Back in the 1980s, at the end of Nolan Ryan‘s MLB career, pitching coach Tom House convinced the no-hit artist to throw footballs as part of his training for pitching. Ever since, the question has been asked by baseball pitchers and coaches — should a pitcher throw a football for:
- Arm strength?
- Curve ball spin?
- And/or any other reason?
When I was a graduate student, one of the topics I visited early in my studies was the age-old question: “would throwing a football help improve throwing a baseball?” Even though it is easy for me to understand how someone might think the answer to that question is an automatic “yes”, here is some food for thought.
Throwing Mechanics: Football vs. Baseball
Prior to accelerating a baseball, the shoulder needs to be in as much external rotation as is possible. Because of the weight of a football (15 ounces — as opposed to a baseball’s 5.5 ounces), the shoulder does not go into external rotation during the execution of a football pass. Additionally, because the hand is not able to grasp the football in the same manner as a baseball, the external rotation position of the shoulder is difficult to do with a football.
Proper shoulder and elbow mechanics of a baseball pitch require simultaneous internal rotation of the shoulder and extension of the elbow. A football pass is executed with elbow extension first (halted before full extension) followed by pronation of the forearm and internal rotation of the shoulder to impart spin to the ball as the ball is rolling off the fingertips. In baseball pitching analysis language, if a pitcher uses this style to throw a baseball, he is leading with the elbow which can be problematic in terms of mechanical efficiency and injury.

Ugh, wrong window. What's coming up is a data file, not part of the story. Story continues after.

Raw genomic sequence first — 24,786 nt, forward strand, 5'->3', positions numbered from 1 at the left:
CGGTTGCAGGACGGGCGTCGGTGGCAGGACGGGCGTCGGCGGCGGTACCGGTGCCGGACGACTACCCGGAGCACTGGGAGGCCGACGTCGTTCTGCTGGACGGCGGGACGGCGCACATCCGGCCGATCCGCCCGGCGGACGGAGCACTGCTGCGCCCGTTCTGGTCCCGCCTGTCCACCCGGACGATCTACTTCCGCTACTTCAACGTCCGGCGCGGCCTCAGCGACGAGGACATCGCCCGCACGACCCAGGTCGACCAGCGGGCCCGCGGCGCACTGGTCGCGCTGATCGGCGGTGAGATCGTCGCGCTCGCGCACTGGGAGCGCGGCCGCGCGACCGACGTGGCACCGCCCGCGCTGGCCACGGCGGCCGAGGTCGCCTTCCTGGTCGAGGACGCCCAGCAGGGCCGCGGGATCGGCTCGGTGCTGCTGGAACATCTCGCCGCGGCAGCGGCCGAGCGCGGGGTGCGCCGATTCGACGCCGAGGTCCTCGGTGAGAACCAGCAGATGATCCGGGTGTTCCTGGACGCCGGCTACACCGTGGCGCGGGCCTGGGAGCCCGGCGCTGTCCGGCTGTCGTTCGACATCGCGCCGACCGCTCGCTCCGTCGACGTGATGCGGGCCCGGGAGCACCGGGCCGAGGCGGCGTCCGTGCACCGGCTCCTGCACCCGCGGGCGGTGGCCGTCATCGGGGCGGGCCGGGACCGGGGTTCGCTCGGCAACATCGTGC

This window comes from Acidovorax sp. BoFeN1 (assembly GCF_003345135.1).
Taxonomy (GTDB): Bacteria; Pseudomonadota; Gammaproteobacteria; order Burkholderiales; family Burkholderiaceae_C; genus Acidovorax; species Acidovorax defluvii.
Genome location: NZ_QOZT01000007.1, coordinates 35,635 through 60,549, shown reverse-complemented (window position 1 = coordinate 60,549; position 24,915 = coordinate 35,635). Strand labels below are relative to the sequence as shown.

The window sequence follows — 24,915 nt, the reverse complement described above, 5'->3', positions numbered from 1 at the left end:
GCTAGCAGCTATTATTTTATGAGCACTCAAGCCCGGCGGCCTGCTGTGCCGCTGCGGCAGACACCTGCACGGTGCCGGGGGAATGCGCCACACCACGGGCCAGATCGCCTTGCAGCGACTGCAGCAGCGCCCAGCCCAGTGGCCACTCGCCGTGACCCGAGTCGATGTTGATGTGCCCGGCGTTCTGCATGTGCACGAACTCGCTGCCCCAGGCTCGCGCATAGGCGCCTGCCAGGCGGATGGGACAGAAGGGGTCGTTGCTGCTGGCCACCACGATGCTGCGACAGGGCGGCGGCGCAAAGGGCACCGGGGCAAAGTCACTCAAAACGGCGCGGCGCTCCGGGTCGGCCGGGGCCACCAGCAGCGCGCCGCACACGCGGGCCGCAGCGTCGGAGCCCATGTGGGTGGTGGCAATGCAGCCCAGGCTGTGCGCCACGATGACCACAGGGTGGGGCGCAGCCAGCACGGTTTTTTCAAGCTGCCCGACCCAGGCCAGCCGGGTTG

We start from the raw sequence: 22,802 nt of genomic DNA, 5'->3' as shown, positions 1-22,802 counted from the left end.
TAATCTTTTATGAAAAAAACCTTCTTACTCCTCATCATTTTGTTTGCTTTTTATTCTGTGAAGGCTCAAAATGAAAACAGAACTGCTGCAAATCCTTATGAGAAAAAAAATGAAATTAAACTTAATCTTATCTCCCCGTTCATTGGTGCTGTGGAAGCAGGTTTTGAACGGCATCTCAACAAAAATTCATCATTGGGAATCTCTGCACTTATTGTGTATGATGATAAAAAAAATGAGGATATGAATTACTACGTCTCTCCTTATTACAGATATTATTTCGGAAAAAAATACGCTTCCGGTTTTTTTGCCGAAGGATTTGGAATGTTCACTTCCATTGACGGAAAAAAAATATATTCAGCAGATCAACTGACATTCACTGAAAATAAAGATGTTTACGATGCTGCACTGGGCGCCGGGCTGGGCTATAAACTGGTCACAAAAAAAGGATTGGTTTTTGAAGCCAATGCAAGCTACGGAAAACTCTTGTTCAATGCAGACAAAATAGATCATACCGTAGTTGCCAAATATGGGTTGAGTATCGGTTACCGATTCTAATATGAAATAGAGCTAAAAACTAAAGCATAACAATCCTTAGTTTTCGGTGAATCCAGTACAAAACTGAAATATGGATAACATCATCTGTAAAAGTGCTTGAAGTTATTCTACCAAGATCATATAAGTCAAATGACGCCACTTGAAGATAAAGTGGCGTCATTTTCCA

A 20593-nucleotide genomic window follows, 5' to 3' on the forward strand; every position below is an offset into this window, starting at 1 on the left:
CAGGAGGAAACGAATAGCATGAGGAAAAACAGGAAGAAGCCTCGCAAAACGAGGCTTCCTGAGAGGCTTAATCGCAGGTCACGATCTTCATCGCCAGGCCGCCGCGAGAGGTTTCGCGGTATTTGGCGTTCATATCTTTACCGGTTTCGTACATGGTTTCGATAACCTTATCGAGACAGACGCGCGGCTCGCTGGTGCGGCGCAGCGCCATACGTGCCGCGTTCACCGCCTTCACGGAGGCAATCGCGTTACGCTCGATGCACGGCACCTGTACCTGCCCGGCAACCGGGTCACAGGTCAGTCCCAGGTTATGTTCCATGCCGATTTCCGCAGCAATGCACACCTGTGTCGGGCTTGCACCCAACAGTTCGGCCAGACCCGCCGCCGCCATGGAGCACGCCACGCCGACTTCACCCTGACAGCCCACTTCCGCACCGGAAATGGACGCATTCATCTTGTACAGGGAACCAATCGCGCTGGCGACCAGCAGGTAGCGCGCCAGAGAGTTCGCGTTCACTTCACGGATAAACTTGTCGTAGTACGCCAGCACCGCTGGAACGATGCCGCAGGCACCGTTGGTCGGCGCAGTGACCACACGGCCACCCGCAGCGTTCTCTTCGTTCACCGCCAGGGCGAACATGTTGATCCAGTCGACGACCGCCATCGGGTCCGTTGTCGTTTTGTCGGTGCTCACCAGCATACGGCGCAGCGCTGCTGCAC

Football Spiral vs. Baseball Spin
As far as learning or aiding with the spin on the ball issue: the rotation of the forearm, and any action of the wrist for that matter, is affected by the position of the fingers (how wide they are spread out, where they are positioned etc.) Because of the size of the football and the required position of the fingers, the range of motion of the rotation would be different between the football and baseball. The pitcher’s fingers/wrist/forearm complex would not be getting the specific practice it takes to perfect a curveball release.
Next time you watch a football game, put on your thinking cap and watch the quarterback throw a pass. Remember, it’s important to understand the “why” of what you’re doing before you do it. I hope this information helps you make the best decision.